By Debbie Gregory.
On November 15, 2004, 23-year-old Cpl. Eubaldo Lovato led a courageous firefight with the enemy in Iraq to recover the body of a fallen Marine, for which he has been awarded a Silver Star.
Lance Cpl. Travis Desiato had been shot and killed, his body taken by enemy fighters. Alive, wounded or dead, a Marine is never left behind on the battlefield.
Lovato assembled a team of non-commissioned officers to link up with the squad leader of the fallen Marine. Even with the use of tanks and rockets shot into the room through the window, the team was unsuccessful in their efforts to retrieve the newly-married Desiato.
On their third attempt, the team, led by Lovato, entered the room with grenades and small arms and successfully recovered the body of Desiato.
For his heroic actions, in November 2004, Lovato was awarded the Bronze Star.
In 2016, the Department of Defense Valor Award Review Board looked over 464 valor awards that were given since the beginning of Operation Iraqi Freedom.
“They compared the valor award to those given in the Vietnam and Korean War era, looking for inconsistencies,” said Brig. Gen. Michael Martin. “Lovato was one of 33 service members that was found to be under-awarded.”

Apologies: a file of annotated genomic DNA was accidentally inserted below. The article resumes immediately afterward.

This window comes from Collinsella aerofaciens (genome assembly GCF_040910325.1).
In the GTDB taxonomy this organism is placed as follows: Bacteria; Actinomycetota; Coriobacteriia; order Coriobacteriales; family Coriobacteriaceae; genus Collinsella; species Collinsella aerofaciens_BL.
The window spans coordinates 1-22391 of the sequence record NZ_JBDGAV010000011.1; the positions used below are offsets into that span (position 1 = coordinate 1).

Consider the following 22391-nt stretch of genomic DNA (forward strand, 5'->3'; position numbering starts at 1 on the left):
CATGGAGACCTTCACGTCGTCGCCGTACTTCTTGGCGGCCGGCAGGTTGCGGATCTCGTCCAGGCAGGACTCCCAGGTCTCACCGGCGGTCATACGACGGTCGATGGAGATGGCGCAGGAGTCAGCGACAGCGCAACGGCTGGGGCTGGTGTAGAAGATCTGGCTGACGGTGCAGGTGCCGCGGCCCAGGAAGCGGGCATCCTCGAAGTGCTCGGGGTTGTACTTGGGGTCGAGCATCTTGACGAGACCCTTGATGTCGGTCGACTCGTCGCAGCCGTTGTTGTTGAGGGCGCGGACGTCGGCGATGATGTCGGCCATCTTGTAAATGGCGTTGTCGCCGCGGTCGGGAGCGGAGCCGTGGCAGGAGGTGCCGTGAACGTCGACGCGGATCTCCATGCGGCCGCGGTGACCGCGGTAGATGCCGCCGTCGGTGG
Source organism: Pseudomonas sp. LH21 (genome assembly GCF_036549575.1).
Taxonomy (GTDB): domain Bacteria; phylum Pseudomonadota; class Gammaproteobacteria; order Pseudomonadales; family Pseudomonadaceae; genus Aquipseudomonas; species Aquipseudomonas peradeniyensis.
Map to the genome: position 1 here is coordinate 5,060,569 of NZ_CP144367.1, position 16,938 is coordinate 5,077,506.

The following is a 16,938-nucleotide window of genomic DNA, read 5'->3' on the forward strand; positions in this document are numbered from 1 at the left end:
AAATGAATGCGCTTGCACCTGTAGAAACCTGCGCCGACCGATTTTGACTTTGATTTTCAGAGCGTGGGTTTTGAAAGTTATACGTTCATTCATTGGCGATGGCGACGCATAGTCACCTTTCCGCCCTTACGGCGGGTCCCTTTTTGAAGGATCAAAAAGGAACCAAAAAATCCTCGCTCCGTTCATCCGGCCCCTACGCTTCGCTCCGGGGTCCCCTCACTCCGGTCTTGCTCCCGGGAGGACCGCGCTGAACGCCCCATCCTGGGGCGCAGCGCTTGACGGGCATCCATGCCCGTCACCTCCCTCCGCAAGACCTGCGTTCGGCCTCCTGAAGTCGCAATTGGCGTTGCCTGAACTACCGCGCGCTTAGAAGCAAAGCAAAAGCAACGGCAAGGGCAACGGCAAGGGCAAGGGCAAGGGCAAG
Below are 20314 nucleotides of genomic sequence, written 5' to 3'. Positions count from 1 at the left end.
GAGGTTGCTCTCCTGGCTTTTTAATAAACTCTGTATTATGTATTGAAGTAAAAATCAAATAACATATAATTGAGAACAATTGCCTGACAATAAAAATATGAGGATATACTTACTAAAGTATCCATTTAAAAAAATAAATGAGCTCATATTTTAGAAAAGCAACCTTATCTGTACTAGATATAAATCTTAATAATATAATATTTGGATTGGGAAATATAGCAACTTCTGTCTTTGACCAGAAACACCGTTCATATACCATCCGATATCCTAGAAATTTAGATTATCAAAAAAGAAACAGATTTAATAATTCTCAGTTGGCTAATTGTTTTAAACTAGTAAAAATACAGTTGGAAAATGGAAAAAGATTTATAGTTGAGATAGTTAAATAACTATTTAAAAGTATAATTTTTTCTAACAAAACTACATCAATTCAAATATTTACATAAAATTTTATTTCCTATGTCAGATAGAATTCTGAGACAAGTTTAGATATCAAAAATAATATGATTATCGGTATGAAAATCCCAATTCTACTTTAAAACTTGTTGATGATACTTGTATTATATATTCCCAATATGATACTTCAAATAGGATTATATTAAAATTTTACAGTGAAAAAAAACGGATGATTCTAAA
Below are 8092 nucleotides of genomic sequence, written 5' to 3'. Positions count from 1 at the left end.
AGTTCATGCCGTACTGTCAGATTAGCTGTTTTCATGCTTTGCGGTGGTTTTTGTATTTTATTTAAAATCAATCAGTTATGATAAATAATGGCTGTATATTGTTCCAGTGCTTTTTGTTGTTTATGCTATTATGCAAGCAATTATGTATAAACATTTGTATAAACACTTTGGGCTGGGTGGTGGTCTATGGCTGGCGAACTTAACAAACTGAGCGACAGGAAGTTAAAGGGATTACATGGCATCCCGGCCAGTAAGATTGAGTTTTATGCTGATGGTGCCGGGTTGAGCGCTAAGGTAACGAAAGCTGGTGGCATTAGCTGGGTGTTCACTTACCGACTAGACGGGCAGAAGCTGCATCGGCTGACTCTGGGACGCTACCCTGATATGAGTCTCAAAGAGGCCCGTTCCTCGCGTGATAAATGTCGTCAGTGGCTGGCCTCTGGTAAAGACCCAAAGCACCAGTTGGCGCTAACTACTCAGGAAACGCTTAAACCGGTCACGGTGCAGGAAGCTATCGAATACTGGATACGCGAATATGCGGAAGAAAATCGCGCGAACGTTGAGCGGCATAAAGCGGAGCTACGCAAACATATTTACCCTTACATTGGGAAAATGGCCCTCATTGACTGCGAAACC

For that reason, his Bronze Star was upgraded to a Silver Star.
“To be completely honest, I don’t deserve this,” Lovato said. “I didn’t do anything different than what I was trained to do. But I appreciate it and I am going to wear it proudly because the person who does deserve this wasn’t able to make it home. He was a 19-year-old kid from Massachusetts who had just gotten married. I am going to wear this Silver Star for him. He is the one that made the ultimate sacrifice.”
Lovato now works in Colorado as a Health and Wellness Coach.
“To me, anything is accomplishable,” said Lovato. “You may fail at it a thousand times, but who cares about failing? The accomplishment is worth more than that.”